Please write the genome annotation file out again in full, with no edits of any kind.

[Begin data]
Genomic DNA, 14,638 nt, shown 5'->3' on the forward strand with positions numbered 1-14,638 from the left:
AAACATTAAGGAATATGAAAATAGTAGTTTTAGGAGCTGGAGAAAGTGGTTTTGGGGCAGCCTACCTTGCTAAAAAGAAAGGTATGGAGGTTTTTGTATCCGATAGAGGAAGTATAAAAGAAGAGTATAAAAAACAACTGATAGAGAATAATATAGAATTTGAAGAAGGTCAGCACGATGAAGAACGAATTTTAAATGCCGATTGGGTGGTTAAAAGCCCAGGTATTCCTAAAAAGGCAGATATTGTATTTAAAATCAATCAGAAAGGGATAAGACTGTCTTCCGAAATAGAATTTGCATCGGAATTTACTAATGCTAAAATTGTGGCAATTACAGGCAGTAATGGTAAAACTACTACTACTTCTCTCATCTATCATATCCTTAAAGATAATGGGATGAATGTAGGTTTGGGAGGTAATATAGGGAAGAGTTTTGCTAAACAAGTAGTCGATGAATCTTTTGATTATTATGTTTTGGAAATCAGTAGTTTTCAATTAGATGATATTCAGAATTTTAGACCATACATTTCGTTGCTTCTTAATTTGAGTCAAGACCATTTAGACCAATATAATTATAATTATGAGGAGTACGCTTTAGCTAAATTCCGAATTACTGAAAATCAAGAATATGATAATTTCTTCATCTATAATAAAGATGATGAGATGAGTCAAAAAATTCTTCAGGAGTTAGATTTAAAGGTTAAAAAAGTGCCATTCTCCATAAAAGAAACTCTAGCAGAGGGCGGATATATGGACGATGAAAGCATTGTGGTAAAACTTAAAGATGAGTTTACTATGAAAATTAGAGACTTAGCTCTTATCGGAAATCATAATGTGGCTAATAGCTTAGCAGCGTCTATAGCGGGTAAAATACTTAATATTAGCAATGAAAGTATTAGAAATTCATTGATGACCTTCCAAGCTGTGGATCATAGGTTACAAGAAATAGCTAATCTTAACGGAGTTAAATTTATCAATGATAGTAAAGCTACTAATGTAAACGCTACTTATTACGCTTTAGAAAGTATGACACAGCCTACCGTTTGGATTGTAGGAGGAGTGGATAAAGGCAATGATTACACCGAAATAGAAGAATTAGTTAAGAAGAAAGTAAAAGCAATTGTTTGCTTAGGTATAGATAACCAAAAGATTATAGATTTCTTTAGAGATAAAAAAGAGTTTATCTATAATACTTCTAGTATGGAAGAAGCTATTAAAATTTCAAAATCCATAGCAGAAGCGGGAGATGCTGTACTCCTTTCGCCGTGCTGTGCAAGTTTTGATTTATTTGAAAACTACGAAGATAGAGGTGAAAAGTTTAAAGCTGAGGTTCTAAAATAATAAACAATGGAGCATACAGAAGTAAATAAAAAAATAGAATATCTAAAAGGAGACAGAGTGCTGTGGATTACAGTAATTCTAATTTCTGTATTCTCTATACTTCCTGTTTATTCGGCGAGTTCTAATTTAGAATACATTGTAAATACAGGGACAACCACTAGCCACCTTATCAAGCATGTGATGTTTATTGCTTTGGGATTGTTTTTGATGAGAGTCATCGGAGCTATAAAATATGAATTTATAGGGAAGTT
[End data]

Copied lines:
Genomic DNA, 14,638 nt, shown 5'->3' on the forward strand with positions numbered 1-14,638 from the left:
AAACATTAAGGAATATGAAAATAGTAGTTTTAGGAGCTGGAGAAAGTGGTTTTGGGGCAGCCTACCTTGCTAAAAAGAAAGGTATGGAGGTTTTTGTATCCGATAGAGGAAGTATAAAAGAAGAGTATAAAAAACAACTGATAGAGAATAATATAGAATTTGAAGAAGGTCAGCACGATGAAGAACGAATTTTAAATGCCGATTGGGTGGTTAAAAGCCCAGGTATTCCTAAAAAGGCAGATATTGTATTTAAAATCAATCAGAAAGGGATAAGACTGTCTTCCGAAATAGAATTTGCATCGGAATTTACTAATGCTAAAATTGTGGCAATTACAGGCAGTAATGGTAAAACTACTACTACTTCTCTCATCTATCATATCCTTAAAGATAATGGGATGAATGTAGGTTTGGGAGGTAATATAGGGAAGAGTTTTGCTAAACAAGTAGTCGATGAATCTTTTGATTATTATGTTTTGGAAATCAGTAGTTTTCAATTAGATGATATTCAGAATTTTAGACCATACATTTCGTTGCTTCTTAATTTGAGTCAAGACCATTTAGACCAATATAATTATAATTATGAGGAGTACGCTTTAGCTAAATTCCGAATTACTGAAAATCAAGAATATGATAATTTCTTCATCTATAATAAAGATGATGAGATGAGTCAAAAAATTCTTCAGGAGTTAGATTTAAAGGTTAAAAAAGTGCCATTCTCCATAAAAGAAACTCTAGCAGAGGGCGGATATATGGACGATGAAAGCATTGTGGTAAAACTTAAAGATGAGTTTACTATGAAAATTAGAGACTTAGCTCTTATCGGAAATCATAATGTGGCTAATAGCTTAGCAGCGTCTATAGCGGGTAAAATACTTAATATTAGCAATGAAAGTATTAGAAATTCATTGATGACCTTCCAAGCTGTGGATCATAGGTTACAAGAAATAGCTAATCTTAACGGAGTTAAATTTATCAATGATAGTAAAGCTACTAATGTAAACGCTACTTATTACGCTTTAGAAAGTATGACACAGCCTACCGTTTGGATTGTAGGAGGAGTGGATAAAGGCAATGATTACACCGAAATAGAAGAATTAGTTAAGAAGAAAGTAAAAGCAATTGTTTGCTTAGGTATAGATAACCAAAAGATTATAGATTTCTTTAGAGATAAAAAAGAGTTTATCTATAATACTTCTAGTATGGAAGAAGCTATTAAAATTTCAAAATCCATAGCAGAAGCGGGAGATGCTGTACTCCTTTCGCCGTGCTGTGCAAGTTTTGATTTATTTGAAAACTACGAAGATAGAGGTGAAAAGTTTAAAGCTGAGGTTCTAAAATAATAAACAATGGAGCATACAGAAGTAAATAAAAAAATAGAATATCTAAAAGGAGACAGAGTGCTGTGGATTACAGTAATTCTAATTTCTGTATTCTCTATACTTCCTGTTTATTCGGCGAGTTCTAATTTAGAATACATTGTAAATACAGGGACAACCACTAGCCACCTTATCAAGCATGTGATGTTTATTGCTTTGGGATTGTTTTTGATGAGAGTCATCGGAGCTATAAAATATGAATTTATAGGGAAGTT